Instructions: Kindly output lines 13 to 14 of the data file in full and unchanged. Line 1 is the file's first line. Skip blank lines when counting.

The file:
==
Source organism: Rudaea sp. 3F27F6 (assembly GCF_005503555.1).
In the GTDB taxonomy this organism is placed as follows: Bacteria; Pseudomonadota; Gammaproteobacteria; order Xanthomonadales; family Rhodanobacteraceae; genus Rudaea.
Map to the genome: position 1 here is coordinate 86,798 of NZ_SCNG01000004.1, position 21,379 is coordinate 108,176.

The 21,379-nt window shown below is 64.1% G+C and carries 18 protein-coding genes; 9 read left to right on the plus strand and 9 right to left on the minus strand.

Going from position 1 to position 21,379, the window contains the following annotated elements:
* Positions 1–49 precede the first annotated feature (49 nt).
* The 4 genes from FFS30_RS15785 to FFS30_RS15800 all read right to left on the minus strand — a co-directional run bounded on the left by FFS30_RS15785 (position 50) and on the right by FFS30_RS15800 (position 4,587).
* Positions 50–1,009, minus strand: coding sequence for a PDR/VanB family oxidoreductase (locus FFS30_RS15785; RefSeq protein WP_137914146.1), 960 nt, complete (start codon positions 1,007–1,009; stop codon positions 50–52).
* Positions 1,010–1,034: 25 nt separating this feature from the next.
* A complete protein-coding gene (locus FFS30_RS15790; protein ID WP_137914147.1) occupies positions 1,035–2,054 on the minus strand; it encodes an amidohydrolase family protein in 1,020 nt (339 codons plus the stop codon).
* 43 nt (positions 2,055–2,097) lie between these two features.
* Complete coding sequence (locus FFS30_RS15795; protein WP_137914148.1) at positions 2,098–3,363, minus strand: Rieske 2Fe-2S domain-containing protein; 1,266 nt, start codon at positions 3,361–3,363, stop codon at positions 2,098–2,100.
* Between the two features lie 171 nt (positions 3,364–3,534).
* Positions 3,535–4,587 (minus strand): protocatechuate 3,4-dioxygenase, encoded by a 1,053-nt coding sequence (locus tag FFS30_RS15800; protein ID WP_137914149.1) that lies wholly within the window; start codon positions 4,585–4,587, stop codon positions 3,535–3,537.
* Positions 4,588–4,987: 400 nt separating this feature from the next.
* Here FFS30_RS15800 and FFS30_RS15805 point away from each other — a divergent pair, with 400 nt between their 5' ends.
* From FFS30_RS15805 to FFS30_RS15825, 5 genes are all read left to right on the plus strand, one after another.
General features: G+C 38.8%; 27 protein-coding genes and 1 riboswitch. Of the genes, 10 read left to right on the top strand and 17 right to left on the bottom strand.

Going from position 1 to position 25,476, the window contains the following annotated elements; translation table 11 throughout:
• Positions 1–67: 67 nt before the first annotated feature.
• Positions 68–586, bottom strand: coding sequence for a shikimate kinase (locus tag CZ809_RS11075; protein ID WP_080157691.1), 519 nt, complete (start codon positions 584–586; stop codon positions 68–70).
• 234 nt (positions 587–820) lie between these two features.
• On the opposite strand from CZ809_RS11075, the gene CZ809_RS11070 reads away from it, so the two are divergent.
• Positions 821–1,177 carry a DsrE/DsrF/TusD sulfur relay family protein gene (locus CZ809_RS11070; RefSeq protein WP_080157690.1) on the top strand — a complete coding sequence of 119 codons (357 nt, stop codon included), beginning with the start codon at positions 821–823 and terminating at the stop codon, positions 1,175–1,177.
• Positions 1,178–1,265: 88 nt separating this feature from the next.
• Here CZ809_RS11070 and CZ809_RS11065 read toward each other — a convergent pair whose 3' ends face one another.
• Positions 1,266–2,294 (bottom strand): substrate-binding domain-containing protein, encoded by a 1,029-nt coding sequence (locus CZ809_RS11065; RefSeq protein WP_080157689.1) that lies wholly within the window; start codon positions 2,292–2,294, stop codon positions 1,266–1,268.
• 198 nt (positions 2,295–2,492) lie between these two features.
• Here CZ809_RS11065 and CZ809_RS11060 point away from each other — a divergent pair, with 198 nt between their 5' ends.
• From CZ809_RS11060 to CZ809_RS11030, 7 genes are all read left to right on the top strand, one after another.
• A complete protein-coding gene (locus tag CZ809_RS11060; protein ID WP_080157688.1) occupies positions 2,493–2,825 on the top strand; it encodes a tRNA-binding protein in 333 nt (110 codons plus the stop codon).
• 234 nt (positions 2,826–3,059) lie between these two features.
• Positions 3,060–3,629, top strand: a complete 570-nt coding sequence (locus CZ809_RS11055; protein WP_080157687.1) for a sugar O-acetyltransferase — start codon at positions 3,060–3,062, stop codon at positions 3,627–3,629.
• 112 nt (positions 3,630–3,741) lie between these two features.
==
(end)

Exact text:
* Between the two features lie 171 nt (positions 3,364–3,534).
* Positions 3,535–4,587 (minus strand): protocatechuate 3,4-dioxygenase, encoded by a 1,053-nt coding sequence (locus tag FFS30_RS15800; protein ID WP_137914149.1) that lies wholly within the window; start codon positions 4,585–4,587, stop codon positions 3,535–3,537.